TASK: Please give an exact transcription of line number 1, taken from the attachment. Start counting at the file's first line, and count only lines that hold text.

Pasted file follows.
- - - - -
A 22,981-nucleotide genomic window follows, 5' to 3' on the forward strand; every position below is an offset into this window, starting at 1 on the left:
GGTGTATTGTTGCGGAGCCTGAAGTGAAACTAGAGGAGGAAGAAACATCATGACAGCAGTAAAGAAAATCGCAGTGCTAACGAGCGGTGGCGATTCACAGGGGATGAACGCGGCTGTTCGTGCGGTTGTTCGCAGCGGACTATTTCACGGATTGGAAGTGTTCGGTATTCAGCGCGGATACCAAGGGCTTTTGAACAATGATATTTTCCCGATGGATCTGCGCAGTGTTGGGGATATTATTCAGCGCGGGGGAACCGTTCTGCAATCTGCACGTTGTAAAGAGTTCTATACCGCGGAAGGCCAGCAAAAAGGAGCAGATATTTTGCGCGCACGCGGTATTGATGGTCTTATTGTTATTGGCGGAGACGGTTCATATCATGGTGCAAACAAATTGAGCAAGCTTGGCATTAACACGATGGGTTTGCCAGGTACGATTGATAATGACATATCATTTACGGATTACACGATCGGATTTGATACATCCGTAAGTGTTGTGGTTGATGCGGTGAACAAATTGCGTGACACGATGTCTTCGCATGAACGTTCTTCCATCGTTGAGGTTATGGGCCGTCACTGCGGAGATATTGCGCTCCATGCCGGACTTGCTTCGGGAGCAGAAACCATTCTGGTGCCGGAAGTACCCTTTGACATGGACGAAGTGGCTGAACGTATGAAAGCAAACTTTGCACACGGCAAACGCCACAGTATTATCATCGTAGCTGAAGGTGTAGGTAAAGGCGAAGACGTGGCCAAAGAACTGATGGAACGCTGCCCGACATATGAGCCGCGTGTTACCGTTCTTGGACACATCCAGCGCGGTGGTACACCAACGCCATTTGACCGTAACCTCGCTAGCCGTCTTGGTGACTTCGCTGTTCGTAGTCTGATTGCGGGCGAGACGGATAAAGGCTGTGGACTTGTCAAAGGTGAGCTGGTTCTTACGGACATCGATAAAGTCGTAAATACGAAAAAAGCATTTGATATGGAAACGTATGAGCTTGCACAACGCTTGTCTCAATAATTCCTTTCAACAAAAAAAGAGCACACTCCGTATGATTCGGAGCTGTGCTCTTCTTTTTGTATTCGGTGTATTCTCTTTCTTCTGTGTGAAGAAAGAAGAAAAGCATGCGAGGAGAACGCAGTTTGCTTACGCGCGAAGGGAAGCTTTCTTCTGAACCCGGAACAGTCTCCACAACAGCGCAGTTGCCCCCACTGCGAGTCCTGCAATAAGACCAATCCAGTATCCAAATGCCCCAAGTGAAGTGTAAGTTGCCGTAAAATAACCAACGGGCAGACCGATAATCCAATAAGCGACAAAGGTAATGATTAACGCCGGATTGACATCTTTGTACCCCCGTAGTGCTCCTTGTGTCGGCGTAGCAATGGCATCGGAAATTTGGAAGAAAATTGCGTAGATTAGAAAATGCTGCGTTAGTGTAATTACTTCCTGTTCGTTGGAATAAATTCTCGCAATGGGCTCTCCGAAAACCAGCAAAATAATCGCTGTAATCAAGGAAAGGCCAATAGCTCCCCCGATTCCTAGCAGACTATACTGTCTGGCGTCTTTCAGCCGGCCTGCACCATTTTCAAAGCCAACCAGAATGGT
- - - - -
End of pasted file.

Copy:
A 22,981-nucleotide genomic window follows, 5' to 3' on the forward strand; every position below is an offset into this window, starting at 1 on the left: